Even cabdrivers may become antiquated in the not-so-distant future, as Google is leading the way toward driverless vehicles that are on pace to debut by the end of the decade. It was conventional wisdom that drivers were one of the few jobs in America that couldn’t be outsourced or automated but what was a blue-collar bastion here for so long may go the way of stenographers, teletype operators, and money order agents as positions relegated to the history books and webpages of yesteryear. Driving has always been in my blood and one of the rites of passage for me that I’ll always remember was the first time I was able to go behind the wheel by myself and see as much of the World out there as a tank or two or twelve of gas would allow me to.
One of the big problems facing our nation today is what to do with the unskilled who are coming to our shores, willing to work but not finding enough jobs and tasks to perform for a living wage. The irony is that many of the positions that were available to recent arrivals may no longer exist within the lifespan of the current adult generation, as the drivers of yellow cabs may follow those of so many in the Big Apple. Blue collar and manufacturing work continues to dwindle in New York as newer low-wage positions now require more technical and trained proficiency, and offer less of a chance to move up the socioeconomic ladder. Having all 13,000+ yellow cabs (and thousands more livery and green cabs) become automated would be a blow to those who would have used those vehicles as a stepping-stone to a better life for themselves and their families, even though the price of a medallion today has rendered ownership nearly impossible for those not willing to put in the diligence and 20+ years required to full pay off the purchase of one.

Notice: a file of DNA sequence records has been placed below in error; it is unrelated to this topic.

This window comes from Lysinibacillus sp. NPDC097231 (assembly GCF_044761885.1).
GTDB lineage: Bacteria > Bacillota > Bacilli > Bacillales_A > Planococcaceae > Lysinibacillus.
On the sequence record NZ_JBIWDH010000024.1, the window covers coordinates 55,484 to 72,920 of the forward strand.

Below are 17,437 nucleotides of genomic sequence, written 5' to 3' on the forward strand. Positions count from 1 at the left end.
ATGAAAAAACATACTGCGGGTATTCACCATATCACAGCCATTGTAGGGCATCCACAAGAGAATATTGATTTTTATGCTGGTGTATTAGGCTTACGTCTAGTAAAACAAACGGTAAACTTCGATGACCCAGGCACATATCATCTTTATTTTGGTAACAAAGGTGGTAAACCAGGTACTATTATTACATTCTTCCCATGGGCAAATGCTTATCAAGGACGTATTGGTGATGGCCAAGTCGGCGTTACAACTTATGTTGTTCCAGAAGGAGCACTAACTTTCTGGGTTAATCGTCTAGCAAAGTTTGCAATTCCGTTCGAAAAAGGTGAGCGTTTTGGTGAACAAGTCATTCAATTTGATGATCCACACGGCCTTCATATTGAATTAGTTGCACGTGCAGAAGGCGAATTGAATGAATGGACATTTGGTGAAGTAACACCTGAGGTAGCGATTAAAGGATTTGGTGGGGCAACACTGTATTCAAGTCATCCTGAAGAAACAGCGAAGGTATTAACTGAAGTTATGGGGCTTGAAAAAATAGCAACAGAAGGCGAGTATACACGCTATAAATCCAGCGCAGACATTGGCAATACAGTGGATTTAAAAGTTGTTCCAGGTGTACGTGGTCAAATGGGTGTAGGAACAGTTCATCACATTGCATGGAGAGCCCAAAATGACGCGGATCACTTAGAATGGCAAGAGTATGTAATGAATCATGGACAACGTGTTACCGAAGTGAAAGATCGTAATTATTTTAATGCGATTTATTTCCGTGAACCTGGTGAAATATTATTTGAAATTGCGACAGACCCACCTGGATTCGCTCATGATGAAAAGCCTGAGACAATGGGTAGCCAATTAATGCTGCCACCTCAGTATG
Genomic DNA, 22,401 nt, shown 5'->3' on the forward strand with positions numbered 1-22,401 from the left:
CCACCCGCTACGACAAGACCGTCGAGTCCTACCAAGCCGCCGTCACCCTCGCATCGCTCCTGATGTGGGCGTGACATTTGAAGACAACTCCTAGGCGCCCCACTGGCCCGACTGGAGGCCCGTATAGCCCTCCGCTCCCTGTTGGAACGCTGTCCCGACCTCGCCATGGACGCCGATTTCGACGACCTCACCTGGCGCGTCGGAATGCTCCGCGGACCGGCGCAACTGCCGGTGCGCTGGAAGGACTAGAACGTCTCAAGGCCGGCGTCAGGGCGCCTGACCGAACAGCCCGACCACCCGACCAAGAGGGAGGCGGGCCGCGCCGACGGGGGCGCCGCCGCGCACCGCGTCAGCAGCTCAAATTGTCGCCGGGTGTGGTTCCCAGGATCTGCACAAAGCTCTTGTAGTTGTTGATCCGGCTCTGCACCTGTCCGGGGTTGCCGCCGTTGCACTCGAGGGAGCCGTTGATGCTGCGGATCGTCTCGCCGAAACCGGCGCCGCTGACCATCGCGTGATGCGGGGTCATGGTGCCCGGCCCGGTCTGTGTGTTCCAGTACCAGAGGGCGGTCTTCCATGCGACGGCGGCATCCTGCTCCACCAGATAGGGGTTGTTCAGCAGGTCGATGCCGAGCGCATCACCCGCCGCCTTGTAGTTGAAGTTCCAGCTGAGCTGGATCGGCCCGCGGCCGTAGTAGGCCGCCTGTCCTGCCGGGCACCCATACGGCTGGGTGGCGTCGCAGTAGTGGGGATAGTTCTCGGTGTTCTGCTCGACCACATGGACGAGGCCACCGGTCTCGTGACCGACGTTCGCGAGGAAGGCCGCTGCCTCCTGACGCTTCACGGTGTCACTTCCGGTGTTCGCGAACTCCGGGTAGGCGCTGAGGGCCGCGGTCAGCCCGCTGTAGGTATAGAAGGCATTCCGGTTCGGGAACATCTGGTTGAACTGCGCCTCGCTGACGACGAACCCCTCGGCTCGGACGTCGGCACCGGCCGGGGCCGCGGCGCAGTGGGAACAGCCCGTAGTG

The joke that I mentioned at the beginning of this entry is one that I hear all the time, but it may soon be replaced by someone getting into a cab and punching in their destination into their phone or on-board computer. When the vehicle goes the wrong way, reads it incorrectly, or freezes up like a Windows computer, the person in the back seat would probably curse at the heavens and wish for a real driver, regardless of where he or she is from or how proficient the English spoken would be.
Hopefully, that day will never come to pass in the Big Apple.